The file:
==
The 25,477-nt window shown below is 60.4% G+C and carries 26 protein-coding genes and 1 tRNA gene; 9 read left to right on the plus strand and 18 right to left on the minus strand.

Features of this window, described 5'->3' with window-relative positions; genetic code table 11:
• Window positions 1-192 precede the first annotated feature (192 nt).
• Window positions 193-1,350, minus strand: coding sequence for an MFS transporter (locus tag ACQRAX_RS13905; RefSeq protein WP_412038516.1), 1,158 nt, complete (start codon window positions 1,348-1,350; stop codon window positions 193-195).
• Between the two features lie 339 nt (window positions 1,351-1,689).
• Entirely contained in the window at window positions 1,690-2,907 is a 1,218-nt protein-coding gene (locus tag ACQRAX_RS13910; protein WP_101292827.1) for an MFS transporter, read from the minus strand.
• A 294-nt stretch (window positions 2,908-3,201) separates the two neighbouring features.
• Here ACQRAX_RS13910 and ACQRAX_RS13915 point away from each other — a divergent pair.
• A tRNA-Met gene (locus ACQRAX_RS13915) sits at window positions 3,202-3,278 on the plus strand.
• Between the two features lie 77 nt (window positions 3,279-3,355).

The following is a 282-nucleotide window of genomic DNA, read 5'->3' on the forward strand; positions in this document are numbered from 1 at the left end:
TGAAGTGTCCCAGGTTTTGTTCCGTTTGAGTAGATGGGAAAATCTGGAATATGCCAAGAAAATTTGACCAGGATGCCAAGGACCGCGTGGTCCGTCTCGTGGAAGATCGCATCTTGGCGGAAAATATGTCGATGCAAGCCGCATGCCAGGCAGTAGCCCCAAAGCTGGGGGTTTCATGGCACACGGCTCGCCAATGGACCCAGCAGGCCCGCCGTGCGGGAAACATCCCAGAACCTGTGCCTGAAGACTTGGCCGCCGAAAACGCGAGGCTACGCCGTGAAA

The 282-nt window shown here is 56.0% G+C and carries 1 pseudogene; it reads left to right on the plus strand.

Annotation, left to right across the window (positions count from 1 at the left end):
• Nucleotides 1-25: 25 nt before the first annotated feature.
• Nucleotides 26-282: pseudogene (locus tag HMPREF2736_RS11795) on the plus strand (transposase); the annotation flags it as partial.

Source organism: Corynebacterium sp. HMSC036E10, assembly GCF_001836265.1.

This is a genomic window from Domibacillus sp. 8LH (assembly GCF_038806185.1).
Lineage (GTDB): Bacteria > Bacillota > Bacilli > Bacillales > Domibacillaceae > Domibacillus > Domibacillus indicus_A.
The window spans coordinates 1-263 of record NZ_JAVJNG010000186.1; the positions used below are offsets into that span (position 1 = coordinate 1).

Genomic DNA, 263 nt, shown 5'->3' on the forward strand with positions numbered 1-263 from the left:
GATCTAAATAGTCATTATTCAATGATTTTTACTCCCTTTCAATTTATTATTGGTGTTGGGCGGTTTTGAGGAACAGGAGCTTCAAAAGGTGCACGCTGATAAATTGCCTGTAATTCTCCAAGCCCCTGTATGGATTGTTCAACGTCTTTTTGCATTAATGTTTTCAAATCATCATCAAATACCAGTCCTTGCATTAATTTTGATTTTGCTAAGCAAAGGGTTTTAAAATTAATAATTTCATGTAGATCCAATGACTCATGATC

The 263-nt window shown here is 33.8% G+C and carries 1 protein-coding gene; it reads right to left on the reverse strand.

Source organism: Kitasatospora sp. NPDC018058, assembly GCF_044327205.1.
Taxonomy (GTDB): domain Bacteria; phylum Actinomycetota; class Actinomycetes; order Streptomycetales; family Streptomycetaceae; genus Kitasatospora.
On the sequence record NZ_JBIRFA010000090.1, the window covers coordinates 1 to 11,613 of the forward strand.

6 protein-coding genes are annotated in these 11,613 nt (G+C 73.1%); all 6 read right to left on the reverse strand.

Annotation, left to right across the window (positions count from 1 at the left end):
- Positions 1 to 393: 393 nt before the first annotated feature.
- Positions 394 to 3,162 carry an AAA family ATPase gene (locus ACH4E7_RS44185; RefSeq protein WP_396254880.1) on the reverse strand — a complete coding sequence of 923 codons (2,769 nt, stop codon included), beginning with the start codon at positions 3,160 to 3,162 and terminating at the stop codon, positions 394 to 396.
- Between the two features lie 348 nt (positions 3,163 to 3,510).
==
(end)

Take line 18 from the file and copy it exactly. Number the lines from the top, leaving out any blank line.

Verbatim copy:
This is a genomic window from Domibacillus sp. 8LH (assembly GCF_038806185.1).